Essex research informs police review

  • Date

    Wed 9 Mar 22

A male police officer, seen from behind, stands in the middle of a road with his hands clasped behind his back and the word 'Police' clearly visible on the back of his uniform

Research by Dr Simon Cooper, on police accountability and the role of Police and Crime Commissioners, has been cited in a major nationwide review of policing.

The Strategic Review of Policing in England and Wales, which was conducted by the Police Foundation and chaired by Sir Michael Barber, has called for a radical shake-up of the way forces are run.

It cites research by Dr Cooper, from the School of Law, which showed that the power of Police and Crime Commissioners (PCCs) to remove Chief Constables from office is having a “corrosive” effect on policing and police accountability.

Drawing on Dr Cooper’s research, which was published in The Criminal Law Review (Issue 4, 2020), the Strategic Review specifically highlights his finding that a vital independent review process, meant to safeguard against a compromised PCC wrongly removing a Chief Constable from office, has only been used once since 2012 and didn’t impact the decision.

The authors of the report note that “such untrammelled power in the hands of one person has created job insecurity throughout the Chief Constable rank and this in turn has led to increased churn and reduced tenure.”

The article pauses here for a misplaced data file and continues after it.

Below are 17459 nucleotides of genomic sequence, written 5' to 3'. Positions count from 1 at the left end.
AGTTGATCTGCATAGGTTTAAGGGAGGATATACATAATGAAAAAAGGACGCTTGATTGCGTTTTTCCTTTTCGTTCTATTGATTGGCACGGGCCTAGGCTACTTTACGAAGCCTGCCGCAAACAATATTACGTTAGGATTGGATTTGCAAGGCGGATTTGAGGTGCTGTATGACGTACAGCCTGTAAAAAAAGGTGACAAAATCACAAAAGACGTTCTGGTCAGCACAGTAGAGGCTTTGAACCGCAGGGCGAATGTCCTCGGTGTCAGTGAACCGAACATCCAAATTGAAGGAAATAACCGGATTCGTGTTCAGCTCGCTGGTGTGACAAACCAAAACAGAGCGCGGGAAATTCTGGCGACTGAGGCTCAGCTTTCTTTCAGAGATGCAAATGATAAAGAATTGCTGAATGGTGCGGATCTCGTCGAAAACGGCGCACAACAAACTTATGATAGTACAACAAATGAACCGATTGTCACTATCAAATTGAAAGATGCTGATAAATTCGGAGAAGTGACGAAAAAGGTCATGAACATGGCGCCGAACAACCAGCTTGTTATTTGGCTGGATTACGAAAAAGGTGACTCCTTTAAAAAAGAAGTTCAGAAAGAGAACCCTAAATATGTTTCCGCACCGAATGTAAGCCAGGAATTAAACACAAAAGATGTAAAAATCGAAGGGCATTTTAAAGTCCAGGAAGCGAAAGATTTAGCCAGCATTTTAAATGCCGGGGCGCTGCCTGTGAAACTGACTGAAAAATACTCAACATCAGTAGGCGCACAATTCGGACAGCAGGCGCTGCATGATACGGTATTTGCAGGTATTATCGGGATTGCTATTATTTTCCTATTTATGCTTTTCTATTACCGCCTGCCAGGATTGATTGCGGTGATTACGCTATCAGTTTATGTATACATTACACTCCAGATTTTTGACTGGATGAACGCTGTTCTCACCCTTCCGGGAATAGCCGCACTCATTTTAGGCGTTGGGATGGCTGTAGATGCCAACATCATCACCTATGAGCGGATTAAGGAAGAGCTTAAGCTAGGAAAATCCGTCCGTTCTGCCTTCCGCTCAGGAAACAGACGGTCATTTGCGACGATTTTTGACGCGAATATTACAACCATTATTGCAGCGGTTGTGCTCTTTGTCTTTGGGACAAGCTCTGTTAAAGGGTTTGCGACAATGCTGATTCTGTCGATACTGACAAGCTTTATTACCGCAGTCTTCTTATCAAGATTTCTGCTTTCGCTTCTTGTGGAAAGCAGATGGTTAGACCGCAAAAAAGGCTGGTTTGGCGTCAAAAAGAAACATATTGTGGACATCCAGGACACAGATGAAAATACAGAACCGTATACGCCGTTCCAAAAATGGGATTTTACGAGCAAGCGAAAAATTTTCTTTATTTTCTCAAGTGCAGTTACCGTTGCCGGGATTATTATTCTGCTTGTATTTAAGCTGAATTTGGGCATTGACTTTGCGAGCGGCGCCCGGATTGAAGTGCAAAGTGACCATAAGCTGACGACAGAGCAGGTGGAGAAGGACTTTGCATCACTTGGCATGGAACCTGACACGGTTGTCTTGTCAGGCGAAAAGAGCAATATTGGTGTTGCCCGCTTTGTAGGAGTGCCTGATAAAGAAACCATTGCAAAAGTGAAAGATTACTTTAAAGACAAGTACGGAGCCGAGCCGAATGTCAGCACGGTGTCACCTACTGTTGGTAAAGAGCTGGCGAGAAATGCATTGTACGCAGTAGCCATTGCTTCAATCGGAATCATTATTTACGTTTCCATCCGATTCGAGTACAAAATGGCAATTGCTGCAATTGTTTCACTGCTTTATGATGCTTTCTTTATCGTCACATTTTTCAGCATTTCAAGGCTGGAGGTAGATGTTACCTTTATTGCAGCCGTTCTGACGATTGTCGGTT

Dr Cooper said: “Policing is at an inflection point. The Strategic Review comes at a time when public confidence is low and policing is under pressure. The Strategic Review will help shape the future of policing.

“The interviews I conducted find the PCC’s power to remove Chief Constables has already compromised the independence of senior officers. As currently formulated, the PCC’s s.38 power creates an environment in which it would be possible for a PCC – effectively a lay person – to command, overrule and potentially even control a Chief Constable. We urgently require a Select Committee inquiry to re-examine the PCC’s power to remove their Chief Constable.”

Dr Cooper’s research was based on a series of interviews with PCCs, Chief Constables and members of Police and Crime Panels (PCPs), as well as the person responsible for introducing the current system and one of the most senior figures in policing at a national level.